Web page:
Here's what we have for you this time: Why Doctors Think They're the Best ... an introduction to the beautiful writing of Robert McFarlane ... a nod to Dr. Aaron Carroll and the fight to debunk bad healthcare claims ... and finally, considering two views of climate change: the "gradualist" and the "catastrophist."
The Lancet has decided that being culturally "woke" is more important than presenting evidence-based reports and opinions.
Paradoxically, for scientists, the more you express your uncertainty, the more likely you are to be trusted ... that is, to a point.
When it comes to energy and climate policy, there's little rationality to be found. Those who believe that climate change is an existential threat often reject nuclear power in favor of wind and solar, despite those options being insufficient to power the planet. That said, to embrace nuclear energy, we also must have a realistic solution to the problem of waste.
Changing the world is hard work. Marching and protesting is easy, but learning about science and taking meaningful action -- like planting a trillion trees -- requires substantial intellectual and physical effort. No wonder so few are willing to do it.
In 2017, the CDC recorded 2,813,503 deaths in the United States. That's an average of 7,708 per day. But averages can be misleading. While that's the average, there is wide variability depending on the time of year. Specifically, people are far likelier to die during one extreme temperature season than the other.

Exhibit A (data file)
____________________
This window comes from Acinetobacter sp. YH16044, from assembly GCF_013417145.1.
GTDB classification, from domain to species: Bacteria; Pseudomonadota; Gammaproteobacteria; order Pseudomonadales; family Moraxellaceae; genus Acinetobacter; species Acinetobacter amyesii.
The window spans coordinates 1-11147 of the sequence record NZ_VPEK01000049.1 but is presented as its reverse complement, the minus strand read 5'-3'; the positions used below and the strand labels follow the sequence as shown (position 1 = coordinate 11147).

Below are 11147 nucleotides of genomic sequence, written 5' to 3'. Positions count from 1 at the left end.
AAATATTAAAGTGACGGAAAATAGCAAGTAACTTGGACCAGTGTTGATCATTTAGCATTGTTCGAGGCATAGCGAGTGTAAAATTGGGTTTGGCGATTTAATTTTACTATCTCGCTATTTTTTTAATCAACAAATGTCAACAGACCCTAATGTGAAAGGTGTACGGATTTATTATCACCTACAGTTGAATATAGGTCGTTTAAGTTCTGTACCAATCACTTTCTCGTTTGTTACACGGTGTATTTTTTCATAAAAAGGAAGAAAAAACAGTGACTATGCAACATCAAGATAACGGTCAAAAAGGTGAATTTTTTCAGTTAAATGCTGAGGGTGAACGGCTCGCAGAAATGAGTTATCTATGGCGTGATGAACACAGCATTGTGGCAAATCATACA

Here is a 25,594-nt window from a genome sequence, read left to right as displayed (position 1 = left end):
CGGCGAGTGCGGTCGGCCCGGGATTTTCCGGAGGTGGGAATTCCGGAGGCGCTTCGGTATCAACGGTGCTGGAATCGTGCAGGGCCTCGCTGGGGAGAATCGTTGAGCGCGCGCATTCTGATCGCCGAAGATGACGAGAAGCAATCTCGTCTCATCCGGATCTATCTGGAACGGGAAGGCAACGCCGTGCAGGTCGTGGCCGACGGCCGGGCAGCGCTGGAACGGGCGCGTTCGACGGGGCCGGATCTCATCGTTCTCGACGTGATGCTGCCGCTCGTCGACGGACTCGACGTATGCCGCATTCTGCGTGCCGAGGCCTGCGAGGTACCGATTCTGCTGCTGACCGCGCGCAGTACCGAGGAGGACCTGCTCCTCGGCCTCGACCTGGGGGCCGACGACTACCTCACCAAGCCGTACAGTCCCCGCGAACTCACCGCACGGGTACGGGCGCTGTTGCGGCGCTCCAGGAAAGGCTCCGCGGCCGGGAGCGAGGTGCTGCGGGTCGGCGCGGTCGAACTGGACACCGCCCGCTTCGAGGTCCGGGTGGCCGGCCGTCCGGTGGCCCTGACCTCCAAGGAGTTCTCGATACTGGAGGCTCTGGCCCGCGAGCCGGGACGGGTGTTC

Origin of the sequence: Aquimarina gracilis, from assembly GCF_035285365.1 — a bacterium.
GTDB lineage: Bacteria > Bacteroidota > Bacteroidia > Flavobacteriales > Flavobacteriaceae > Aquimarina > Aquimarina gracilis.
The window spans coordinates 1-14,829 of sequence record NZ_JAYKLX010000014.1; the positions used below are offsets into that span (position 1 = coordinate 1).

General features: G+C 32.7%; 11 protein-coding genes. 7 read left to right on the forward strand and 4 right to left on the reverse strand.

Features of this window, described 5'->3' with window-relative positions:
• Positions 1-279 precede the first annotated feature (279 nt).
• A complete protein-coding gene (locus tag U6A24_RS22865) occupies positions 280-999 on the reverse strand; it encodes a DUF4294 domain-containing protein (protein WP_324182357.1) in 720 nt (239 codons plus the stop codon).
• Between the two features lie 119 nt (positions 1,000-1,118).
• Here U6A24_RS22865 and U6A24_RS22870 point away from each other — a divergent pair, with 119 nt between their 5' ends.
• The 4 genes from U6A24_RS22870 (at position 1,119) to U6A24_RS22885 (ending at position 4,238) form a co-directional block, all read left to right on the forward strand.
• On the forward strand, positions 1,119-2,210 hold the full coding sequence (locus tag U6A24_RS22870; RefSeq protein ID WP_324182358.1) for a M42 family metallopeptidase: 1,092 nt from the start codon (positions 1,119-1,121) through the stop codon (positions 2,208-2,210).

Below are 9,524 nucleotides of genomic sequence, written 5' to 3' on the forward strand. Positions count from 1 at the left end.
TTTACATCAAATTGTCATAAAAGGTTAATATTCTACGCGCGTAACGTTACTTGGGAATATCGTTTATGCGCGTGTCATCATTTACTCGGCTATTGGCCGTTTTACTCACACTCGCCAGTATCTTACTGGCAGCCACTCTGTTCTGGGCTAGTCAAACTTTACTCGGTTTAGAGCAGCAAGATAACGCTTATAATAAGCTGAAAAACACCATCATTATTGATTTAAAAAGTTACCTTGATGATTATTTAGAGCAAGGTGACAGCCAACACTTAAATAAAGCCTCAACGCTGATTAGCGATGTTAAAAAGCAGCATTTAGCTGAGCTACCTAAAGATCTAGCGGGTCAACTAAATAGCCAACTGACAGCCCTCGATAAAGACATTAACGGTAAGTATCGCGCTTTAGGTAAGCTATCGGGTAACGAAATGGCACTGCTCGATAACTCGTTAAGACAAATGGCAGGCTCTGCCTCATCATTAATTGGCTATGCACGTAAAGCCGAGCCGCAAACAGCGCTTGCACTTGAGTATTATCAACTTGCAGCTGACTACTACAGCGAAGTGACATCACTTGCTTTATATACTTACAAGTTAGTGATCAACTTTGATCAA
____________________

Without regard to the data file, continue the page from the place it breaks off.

On climate policy, Bernie Sanders and Alexandria Ocasio-Cortez believe there is no middle ground. AOC said, "You're either fighting for our future or you're not," which sounds an awful lot like, "You're either with us or against us." This is wrong and counterproductive.
There's a new position paper, and it's pretty strict. Good environmental deeds do not compensate for bad environmental behavior. Take the carbon credits and taxes off the table. Half measures are over in the fight to save the species.
The Lancet continues its year-long series on non-communicable diseases, turning now to the pandemic caused by Big Food, climate change, transportation and energy systems. But there's just something not quite right about its proffered solutions, which include the governmental nudges of taxes and banishing Big Food -- and it's cronies -- from policy discussions.
Contrary to wide-eyed speculation and fearmongering, coffee is not going extinct. Coffee bean production is up, and prices are down.
Recently, in a room full of microbiologists, this question was posed: "How many of you believe climate change is the world's #1 threat?" Silence. Not a single person's hand was raised. Were they all rejecting science? No, not at all. They just didn't see it as threatening as antibiotic resistance, pandemic disease or geopolitical instability.
"Every night on the television news now is like a nature hike through the Book of Revelation," lamented the former vice president in his opening remarks for the Climate & Health Meeting. After all these years, he still has a warped penchant for apocalyptic exaggeration.